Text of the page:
18. What happens at home when friends we rarely see drop in unexpectedly? We scramble around to welcome them properly, feed them, etc. Our surprise and our fuss then hardly indicate displeasure or disapproval.

    You are absolutely correct, Mr. Miller. We practically have that scrambling down to a science in our house :) However, if our friends or family drop by unexpectedly, and we make an exaggerated fuss in order to make them feel that their presence is a great inconvenience, which is the way I read Chaya’s post, it wouldn’t be surprising if they were very uncomfortable. I would think that such behavior on our part could correctly be judged as unnecessarily rude because, in general, guests are worth the fuss. I realize that other people might not feel the same way, but I don’t really think the situation we’re discussing is entirely analogous to surprise guests in one’s home.

    Mr. Coleman wrote: I think you’re reading things into what she wrote, and into what I wrote, that fit your view of the matter, and that you come to the discussion with a chip on your shoulder about “men running things” in the frum world. I could be wrong.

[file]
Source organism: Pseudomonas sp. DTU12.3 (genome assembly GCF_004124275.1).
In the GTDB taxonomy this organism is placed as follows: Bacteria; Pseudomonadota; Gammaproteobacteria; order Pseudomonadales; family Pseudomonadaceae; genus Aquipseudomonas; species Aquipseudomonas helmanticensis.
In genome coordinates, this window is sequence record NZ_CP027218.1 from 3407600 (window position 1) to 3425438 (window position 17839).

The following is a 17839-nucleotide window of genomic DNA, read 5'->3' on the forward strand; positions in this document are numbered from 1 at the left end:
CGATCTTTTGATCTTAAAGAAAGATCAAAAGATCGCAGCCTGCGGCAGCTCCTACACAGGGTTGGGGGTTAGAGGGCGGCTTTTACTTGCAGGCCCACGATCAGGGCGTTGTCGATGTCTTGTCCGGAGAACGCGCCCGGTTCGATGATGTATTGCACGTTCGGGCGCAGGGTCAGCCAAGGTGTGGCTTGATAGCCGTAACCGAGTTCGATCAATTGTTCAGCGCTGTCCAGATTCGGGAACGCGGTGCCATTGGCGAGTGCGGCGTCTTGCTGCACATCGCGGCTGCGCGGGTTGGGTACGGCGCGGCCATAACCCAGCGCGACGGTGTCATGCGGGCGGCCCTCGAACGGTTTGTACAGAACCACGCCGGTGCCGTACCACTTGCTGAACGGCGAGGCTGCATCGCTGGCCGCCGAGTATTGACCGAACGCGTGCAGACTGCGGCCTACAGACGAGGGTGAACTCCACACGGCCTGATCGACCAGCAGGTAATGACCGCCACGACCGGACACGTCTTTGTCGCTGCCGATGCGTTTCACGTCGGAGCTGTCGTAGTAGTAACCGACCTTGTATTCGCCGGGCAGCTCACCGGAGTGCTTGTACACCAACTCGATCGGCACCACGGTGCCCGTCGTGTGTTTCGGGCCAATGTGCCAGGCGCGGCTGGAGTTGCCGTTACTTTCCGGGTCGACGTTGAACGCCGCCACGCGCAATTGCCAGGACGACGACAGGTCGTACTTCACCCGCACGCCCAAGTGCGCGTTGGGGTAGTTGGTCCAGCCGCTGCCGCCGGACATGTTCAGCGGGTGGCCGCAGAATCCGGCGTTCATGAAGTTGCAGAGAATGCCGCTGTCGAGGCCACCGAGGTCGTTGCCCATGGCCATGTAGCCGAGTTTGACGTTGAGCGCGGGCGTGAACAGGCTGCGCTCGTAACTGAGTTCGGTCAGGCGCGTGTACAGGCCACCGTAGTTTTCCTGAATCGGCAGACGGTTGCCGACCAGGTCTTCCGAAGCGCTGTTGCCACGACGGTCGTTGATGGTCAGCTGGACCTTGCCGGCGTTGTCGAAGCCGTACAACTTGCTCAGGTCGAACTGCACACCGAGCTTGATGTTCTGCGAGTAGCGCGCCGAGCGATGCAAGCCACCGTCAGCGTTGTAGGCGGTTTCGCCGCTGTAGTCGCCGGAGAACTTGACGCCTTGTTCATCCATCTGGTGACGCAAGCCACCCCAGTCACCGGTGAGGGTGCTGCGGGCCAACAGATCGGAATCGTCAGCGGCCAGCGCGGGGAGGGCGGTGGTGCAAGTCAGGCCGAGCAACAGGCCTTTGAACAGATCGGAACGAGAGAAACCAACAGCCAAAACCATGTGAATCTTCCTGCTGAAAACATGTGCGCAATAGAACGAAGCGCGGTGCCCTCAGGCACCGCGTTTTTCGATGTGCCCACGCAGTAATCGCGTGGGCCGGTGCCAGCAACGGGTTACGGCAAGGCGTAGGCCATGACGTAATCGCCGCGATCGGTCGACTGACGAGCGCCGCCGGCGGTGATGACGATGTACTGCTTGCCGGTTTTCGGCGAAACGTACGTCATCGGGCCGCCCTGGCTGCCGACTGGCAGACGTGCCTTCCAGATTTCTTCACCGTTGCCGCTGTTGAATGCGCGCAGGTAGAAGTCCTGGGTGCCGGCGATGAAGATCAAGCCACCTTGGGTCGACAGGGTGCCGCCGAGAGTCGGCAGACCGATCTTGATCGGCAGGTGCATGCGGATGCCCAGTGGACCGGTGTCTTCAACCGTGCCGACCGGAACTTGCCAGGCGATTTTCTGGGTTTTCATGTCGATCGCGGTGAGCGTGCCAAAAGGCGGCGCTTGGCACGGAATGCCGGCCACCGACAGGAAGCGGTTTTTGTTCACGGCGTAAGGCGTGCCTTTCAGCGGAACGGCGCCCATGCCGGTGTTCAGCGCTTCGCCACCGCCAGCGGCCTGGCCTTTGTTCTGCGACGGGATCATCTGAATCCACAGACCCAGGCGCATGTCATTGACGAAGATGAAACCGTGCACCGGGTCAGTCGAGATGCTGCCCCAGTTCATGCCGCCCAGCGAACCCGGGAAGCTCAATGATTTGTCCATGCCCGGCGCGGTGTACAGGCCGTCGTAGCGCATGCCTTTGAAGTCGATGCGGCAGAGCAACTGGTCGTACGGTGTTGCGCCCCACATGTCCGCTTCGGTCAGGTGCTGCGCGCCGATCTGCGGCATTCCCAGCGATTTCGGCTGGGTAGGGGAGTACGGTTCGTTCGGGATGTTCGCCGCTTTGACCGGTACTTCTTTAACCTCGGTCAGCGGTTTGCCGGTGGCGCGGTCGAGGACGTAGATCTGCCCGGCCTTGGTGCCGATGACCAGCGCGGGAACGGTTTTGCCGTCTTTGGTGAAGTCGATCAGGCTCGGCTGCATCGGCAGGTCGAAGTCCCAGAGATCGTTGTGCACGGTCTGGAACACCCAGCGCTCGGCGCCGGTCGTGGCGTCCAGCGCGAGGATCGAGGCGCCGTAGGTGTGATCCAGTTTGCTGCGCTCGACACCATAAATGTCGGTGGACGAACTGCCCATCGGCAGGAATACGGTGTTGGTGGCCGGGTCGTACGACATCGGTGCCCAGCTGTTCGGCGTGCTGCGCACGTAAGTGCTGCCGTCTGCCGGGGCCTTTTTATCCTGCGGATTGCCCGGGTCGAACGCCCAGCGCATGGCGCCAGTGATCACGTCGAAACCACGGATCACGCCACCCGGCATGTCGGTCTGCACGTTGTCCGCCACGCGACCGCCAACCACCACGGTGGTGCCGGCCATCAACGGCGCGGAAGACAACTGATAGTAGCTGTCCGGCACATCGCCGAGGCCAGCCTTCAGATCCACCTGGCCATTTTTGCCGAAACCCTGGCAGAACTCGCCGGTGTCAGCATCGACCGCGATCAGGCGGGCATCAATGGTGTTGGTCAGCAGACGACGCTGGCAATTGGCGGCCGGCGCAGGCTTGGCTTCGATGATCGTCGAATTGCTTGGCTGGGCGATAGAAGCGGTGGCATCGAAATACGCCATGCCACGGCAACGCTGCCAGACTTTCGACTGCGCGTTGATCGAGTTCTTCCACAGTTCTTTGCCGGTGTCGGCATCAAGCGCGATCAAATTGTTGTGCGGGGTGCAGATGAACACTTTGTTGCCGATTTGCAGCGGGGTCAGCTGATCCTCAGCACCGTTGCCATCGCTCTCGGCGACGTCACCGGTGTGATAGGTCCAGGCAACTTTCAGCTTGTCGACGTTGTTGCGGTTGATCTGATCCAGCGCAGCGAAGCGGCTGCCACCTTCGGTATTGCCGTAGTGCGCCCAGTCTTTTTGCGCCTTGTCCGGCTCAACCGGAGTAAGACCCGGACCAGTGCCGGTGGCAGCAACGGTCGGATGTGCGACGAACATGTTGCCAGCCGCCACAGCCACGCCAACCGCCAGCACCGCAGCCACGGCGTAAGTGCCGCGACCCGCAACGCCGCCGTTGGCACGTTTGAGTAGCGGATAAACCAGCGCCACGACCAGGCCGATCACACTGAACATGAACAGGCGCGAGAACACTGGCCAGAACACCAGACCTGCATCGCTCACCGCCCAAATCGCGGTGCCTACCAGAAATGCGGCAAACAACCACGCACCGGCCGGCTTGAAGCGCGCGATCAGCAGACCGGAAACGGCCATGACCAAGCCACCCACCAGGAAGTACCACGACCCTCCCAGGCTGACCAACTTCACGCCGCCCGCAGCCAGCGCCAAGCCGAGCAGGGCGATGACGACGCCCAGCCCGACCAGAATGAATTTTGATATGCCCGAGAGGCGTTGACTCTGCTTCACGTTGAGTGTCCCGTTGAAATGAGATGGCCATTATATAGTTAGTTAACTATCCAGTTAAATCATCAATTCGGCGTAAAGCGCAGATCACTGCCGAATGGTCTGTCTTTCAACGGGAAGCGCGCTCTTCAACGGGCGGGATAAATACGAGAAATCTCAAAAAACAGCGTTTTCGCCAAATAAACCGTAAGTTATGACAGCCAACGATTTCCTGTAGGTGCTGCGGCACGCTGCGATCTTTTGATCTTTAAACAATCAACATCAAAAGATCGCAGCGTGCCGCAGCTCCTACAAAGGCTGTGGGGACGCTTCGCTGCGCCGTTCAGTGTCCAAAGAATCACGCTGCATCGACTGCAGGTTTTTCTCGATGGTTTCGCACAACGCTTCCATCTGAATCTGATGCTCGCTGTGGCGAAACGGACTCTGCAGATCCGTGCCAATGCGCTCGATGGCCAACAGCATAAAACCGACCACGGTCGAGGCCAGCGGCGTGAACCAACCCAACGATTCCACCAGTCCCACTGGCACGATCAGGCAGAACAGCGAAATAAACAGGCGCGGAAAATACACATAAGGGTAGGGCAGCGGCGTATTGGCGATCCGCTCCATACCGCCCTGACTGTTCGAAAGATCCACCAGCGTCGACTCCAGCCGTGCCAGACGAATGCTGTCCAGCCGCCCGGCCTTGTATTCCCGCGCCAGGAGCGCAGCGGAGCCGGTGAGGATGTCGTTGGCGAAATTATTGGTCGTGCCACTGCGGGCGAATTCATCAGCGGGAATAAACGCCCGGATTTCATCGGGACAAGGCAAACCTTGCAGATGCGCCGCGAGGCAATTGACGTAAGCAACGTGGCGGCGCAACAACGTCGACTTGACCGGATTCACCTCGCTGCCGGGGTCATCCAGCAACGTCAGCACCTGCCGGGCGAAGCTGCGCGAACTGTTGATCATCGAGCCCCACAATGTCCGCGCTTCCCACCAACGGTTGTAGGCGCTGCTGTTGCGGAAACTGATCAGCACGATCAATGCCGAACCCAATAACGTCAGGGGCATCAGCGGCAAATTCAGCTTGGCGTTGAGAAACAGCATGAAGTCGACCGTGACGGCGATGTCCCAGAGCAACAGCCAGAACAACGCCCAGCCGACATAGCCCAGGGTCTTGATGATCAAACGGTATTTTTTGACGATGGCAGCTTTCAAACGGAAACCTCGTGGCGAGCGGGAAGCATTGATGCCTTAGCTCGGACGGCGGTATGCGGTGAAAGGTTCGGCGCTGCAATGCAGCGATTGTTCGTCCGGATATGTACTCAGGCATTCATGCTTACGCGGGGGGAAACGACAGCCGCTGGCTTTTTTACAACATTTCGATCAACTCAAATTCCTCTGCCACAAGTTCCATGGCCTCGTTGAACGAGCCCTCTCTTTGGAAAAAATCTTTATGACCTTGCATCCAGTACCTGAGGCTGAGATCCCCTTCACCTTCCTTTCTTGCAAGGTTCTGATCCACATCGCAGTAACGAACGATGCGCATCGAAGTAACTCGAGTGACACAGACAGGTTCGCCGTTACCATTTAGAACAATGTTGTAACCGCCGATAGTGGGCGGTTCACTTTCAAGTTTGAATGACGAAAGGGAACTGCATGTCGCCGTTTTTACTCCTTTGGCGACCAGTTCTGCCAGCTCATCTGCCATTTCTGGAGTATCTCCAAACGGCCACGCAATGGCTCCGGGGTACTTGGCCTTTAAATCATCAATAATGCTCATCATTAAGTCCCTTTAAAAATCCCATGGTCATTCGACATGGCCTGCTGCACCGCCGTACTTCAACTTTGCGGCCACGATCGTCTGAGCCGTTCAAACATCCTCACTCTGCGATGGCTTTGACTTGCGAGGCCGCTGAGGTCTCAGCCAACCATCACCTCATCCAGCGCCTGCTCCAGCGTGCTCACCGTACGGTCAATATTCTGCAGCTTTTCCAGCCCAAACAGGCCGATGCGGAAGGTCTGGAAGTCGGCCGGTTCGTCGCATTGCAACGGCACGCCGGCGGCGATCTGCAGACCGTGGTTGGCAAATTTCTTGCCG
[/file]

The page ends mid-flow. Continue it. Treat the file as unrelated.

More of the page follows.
You are very wrong indeed- in part because I made it very clear I believe there are other possible valid interpretations of what Chaya wrote and in part because I don’t believe that “men [are] running things” in the frum world, or at least, they aren’t doing running it alone. In fact, if you met our rebbetzin, you would know I have empirical evidence that running the frum world is definitely notthe exclusive province of men.

    Frankly, it’s odd to me that would you take my view that these particular men did not behave as well as they should have in this particular instance and extrapolate that I have a problem with all men and/or gender roles in the frum world. That is a very big leap to take. Perhaps I am not making myself clear. My point is that, in situations wherein it is permissable and (shall we say) logistically (?) possible to include women, there is no reason to exclude them or make them feel unwelcome, and this is not a particularly radical feminist notion.